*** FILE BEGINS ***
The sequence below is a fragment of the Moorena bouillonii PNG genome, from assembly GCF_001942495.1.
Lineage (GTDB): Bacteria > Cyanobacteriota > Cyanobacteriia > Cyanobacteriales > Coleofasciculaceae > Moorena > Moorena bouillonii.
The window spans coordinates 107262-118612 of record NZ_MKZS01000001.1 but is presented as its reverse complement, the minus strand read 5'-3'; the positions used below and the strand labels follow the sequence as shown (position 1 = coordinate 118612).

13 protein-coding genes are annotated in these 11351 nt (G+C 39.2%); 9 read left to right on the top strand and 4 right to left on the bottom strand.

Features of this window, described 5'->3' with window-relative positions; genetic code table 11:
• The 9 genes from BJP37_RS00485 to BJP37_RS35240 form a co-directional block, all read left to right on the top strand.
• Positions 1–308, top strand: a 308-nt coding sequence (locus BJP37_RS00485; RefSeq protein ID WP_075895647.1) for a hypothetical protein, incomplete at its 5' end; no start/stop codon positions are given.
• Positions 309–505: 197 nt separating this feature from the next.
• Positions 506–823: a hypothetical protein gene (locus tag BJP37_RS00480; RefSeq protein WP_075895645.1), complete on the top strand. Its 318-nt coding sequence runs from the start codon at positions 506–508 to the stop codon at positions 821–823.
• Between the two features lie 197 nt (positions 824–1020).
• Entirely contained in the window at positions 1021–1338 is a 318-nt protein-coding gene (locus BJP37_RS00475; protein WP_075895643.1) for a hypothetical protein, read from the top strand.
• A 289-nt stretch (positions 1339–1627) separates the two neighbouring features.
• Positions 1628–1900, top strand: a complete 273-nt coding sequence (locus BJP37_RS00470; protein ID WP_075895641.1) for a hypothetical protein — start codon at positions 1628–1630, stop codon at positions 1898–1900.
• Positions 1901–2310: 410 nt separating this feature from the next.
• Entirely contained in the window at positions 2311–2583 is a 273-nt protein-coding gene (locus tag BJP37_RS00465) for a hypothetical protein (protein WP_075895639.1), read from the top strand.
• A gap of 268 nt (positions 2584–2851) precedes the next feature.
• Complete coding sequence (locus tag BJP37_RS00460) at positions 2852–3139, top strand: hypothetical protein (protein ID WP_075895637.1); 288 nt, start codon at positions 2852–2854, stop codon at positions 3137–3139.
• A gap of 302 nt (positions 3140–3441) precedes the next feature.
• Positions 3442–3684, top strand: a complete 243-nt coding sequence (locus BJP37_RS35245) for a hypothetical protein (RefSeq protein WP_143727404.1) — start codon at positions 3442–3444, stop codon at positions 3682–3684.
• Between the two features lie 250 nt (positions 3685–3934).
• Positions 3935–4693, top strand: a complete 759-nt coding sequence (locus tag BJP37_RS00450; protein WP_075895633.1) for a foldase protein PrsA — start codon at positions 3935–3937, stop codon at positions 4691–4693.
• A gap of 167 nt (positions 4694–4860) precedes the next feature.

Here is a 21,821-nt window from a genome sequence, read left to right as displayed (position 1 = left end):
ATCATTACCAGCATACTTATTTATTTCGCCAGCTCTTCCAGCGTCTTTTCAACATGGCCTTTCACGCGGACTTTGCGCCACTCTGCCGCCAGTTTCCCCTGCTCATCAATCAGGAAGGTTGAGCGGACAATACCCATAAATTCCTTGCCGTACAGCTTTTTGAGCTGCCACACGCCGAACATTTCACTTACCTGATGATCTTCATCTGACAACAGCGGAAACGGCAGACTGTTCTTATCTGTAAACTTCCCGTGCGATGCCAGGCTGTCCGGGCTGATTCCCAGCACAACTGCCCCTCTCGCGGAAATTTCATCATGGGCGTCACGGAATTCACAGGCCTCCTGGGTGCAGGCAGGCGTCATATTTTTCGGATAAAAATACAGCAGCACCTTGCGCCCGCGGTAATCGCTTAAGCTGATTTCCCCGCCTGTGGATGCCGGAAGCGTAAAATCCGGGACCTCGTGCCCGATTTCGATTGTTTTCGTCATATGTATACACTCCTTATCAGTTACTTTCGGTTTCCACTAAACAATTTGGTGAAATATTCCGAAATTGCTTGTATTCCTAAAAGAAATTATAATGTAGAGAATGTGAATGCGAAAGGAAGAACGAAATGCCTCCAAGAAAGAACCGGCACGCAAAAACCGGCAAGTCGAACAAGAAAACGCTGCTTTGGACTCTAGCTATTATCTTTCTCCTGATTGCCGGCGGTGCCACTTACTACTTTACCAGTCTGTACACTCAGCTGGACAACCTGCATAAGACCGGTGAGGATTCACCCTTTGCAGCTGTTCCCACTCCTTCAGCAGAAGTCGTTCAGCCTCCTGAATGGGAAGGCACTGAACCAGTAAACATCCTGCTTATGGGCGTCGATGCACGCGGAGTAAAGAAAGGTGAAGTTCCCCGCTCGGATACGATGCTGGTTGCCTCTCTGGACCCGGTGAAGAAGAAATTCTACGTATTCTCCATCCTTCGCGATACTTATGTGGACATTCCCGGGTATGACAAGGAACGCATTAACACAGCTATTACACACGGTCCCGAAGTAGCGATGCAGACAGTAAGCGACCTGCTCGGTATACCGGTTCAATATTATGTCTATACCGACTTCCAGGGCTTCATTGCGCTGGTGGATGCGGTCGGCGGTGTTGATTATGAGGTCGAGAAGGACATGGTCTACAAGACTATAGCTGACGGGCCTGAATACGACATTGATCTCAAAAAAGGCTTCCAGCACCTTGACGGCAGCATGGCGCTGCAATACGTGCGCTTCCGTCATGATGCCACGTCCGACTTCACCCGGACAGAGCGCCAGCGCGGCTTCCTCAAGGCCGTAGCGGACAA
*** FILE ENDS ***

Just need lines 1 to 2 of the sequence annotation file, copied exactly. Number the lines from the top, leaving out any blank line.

The sequence below is a fragment of the Moorena bouillonii PNG genome, from assembly GCF_001942495.1.
Lineage (GTDB): Bacteria > Cyanobacteriota > Cyanobacteriia > Cyanobacteriales > Coleofasciculaceae > Moorena > Moorena bouillonii.